Western Canadian farmland is soaring in value, as farmers expand their lands and look to cash in on high crop prices, a report by real estate organization RE/MAX said Sept. 10.
The price of high-end grain-producing land in southern Saskatchewan has jumped 20 per cent on average from last year to a range of $1,200 to $1,800 per acre, while the average price in central Alberta is up 20-25 per cent to between $2,000 and $4,500 per acre of non-irrigated land.
“(With) the strong pricing in cereal grains and beef, a lot of Alberta farmers are looking to expand and (are) buying Saskatchewan farmland — that has really increased the price,” said Elton Ash, regional executive vice-president of RE/MAX in Western Canada, from Kelowna, British Columbia.
“And in the rest of Alberta, Saskatchewan, Manitoba, the largest demand is from local farmers wanting to expand their own operation.”
Canada is the world’s biggest producer of canola and the sixth-largest wheat grower.
The average Canadian farm grew to a record size in 2011, and the number of farms shrank to a record low, according to Canada’s census. Improving machinery has made it possible to farm larger areas, and size also gives farmers negotiating power for selling their crops.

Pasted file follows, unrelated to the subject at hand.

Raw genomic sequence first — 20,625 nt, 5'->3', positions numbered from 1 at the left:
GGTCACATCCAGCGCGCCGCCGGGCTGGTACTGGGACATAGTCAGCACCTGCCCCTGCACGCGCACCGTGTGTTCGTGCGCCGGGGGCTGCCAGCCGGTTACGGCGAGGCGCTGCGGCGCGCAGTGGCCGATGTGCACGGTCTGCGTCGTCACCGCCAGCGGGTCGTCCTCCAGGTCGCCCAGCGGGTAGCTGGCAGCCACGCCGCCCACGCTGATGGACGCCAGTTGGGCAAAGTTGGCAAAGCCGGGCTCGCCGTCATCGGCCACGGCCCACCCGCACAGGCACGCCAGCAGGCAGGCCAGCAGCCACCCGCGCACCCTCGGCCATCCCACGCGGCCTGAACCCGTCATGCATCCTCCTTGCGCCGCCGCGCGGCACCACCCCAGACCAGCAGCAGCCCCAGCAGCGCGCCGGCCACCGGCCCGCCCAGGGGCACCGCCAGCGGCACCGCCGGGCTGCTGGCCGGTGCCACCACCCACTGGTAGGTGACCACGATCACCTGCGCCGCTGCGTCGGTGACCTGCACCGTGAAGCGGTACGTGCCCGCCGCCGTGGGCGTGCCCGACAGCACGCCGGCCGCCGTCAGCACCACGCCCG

Grain prices have touched historic highs in recent years on growing demand for food in developing countries like China and India, as well as the usage of corn, wheat and oilseeds in production of biofuels.
This year, severe drought in the U.S. Midwest has raised concerns about supplies falling well short of demand.
As in Western Canada, farmland values in the United States have risen sharply over the past several years, and not even this year’s drought could keep prices from climbing in the second quarter.
Along with farmers scooping up more land, funds are steadily amassing large areas of the western Canadian Crop Belt, then leasing fields back to farmers to work.
“Certainly we don’t influence the price because we’re not big enough to do that,” said Doug Emsley, president of Saskatchewan-based Assiniboia Capital Corp, which owns 120,000 acres of farmland in the province. “But what does start to move the dial is when farmers start to buy land on the basis of farmer economics.”
Chinese investors are also buying western Canadian farmland, Ash said, although Saskatchewan, the top wheat- and canola-growing province, restricts purchases by foreign interests to 10 acres.